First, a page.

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EDITORIAL

The pantheon of misplaced trust

WHAT to do about those pesky opinion polls that frustrate half of the nation about the choices of the other half? There is a specific type of poll that’s especially guilty of causing a large portion of the population to roll their eyes and hang their heads: the kind that measures which politicians the public trust most.

WHAT to do about those pesky opinion polls that frustrate half of the nation about the choices of the other half? There is a specific type of poll that’s especially guilty of causing a large portion of the population to roll their eyes and hang their heads: the kind that measures which politicians the public trust most.

If the polls are right, then the country’s most trusted politician is the prime minister, since 32.4 percent of those polled named him in mid September when the Slovak Statistics Office asked random respondents to list the three politicians they trust the most. President Ivan Gašparovič came in second with 15.6 percent. The third most trusted is Interior Minister Robert Kaliňák, with 10.8 percent.

Bringing up the rear are Slovak National Party boss Ján Slota, with 9.8 percent, and Movement for a Democratic Slovakia boss Vladimír Mečiar, with 7.7 percent.

Fico, Slota, and Mečiar. These three have been topping different opinion polls long enough to understand by now that their popularity is not just a summer fling with almost half the nation, but an expression of the public’s happiness to be ruled by them and everything they stand for.

“People are happy; they get what they want, and they never want what they can't get,” English novelist Aldous Huxley wrote in his novel Brave New World.

Over 30 percent of the nation is happy with a prime minister who tolerates a justice minister suspected of ties to Baki Sadiki, the alleged boss of a drug gang. This is the same prime minister who not so long ago heralded a new era for all those hoping to cash in their party affiliation by declaring that it is not unacceptable to award public funds to supporters or sympathisers of the governing coalition parties if their projects conform to the law and the rules.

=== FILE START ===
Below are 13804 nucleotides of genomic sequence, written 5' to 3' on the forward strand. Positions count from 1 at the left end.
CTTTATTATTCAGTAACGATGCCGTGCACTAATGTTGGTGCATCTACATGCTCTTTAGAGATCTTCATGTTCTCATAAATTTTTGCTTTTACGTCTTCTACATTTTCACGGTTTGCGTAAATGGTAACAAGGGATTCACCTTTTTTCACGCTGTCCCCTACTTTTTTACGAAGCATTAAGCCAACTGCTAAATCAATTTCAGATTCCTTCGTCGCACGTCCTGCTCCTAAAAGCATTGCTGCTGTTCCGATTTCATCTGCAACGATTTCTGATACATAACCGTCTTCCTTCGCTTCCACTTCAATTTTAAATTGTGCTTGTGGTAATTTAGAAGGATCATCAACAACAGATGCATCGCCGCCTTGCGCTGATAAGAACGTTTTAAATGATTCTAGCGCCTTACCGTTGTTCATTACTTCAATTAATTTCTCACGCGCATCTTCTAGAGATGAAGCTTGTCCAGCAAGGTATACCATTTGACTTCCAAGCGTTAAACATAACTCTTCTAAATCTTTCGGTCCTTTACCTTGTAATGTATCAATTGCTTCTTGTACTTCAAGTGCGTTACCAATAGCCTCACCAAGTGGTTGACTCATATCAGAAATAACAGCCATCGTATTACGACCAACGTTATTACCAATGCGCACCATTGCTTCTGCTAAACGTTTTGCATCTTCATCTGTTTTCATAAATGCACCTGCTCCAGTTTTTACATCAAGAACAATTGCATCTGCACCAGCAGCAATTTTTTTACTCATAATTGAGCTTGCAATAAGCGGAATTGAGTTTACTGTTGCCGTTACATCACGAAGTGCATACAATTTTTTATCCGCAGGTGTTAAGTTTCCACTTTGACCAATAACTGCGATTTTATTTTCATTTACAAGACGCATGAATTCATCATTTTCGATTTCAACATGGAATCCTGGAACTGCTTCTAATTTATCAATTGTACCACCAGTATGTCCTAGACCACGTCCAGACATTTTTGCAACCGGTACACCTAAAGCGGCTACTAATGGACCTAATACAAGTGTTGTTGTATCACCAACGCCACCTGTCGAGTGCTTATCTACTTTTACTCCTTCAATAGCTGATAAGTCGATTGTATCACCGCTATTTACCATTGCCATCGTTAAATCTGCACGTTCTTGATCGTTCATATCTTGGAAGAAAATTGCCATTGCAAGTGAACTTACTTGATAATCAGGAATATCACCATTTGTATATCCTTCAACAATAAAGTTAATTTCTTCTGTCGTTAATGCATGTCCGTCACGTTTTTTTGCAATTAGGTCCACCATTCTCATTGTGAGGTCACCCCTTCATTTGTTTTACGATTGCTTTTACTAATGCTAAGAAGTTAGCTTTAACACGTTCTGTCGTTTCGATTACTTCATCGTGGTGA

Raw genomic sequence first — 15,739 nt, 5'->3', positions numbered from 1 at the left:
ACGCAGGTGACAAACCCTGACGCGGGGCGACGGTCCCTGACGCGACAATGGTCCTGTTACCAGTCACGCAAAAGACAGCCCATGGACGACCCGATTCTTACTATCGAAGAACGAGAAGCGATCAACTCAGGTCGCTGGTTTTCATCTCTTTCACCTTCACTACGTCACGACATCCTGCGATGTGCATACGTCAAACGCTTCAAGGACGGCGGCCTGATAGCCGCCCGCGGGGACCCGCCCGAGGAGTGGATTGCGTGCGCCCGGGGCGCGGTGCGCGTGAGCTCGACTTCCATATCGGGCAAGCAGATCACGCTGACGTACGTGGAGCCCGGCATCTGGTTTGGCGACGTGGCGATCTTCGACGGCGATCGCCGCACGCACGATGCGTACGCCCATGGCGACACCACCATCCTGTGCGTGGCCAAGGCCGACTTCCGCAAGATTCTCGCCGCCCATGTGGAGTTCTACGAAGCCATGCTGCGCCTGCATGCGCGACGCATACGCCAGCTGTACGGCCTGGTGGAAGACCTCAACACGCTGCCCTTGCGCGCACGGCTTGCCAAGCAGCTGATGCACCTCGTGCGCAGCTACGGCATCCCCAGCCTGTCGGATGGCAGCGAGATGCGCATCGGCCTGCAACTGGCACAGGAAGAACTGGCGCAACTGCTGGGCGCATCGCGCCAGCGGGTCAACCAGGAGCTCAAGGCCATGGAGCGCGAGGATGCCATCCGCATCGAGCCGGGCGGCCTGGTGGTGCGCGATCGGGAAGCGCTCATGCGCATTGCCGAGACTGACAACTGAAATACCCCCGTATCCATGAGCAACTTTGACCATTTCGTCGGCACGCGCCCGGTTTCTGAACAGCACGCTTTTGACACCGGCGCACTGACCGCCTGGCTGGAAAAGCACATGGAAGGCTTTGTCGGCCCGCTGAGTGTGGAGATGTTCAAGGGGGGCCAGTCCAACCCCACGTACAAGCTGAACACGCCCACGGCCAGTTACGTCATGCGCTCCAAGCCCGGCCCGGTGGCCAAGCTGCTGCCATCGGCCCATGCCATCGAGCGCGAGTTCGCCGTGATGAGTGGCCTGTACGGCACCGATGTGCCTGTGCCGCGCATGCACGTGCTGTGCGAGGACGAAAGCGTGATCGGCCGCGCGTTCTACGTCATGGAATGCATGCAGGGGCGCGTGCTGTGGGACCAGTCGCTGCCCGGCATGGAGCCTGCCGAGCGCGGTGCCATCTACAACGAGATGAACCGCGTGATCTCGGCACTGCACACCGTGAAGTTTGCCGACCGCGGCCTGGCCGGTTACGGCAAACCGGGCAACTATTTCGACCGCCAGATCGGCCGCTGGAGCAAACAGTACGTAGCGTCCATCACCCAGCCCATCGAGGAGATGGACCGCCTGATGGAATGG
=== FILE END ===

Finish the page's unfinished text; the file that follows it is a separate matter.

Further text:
Perhaps there should be a poll measuring how many find it disturbing that almost 10 percent of the nation ranks Slota among the five most trusted politicians. This is the same Slota who is personally responsible for fueling the tensions between Slovakia and Hungary and whose suggestion - made to supporters during a drunken rant - to get into tanks and level Budapest has become a running joke.

Are polls supposed to reveal some deeper truth about the nation’s choices? Or are they just superficial informative items meant to entertain both politicians and the public? Or is their value somewhere in between?

No matter the answer, having Slota – who recently referred to Hungary’s King Stephen as a "Hungarian clown on a horse from Budapest" and to Kinga Göncz, Hungary's foreign affairs minister, as “this lady with disheveled hair” – among the five most trusted politicians is highly disturbing. And it is unlikely to change that soon.

If we talk about the trust that people put in politicians, perhaps it is worth mentioning that earlier this year, the Sme daily broke a story about Slota’s signature on parliament’s attendance sheets, which mysteriously appeared even when Slota was not around to sign his name. Slota earned several “badges of honour” for missing the highest number of parliamentary sessions, but he is still paid from our taxes for being there.

Obviously, some of the same taxpayers don’t mind paying Slota for all that he has done and reward him with their trust. Now parliament is working on making the checks on attendance in parliament stricter, so that signatures can be no longer forged.

But Slota’s presence in the pantheon of most trusted politicians is no less disturbing than having Mečiar there. For those who are frustrated by the results of these polls, there should be some comfort in the fact that Mečiar would without a doubt also place high in a poll of least trusted politicians.

A sceptic would say that 7.7 percent of respondents expressing trust in Mečiar is not such a high number and that people who still trust the man who pushed Slovakia to the edge of international isolation back in the mid nineties are gradually disappearing. The sceptic would also ask why such a fuss is justified about an opinion poll conducted on a sample of just 1,274 respondents.

Perhaps it’s justified because it is highly probable that if parliamentary elections were held tomorrow, Slovaks would see these same faces marching into government, despite all the controversial statements, all the tenders they’ve had to scrap, and all of the failed ministers they’ve had to fire.

It is puzzling and frustrating. The part of the nation that is frustrated by the polls that list Slota and Mečiar among the five most trusted politicians craves an alternative.

Yet politicians worthy of the public’s trust do not work their way up the ladder or burst onto the political scene overnight. Perhaps parties who are now bleeding in the opposition neglected to cultivate a new generation of politicians and allowed their petty infighting to drive away too many of their supporters.


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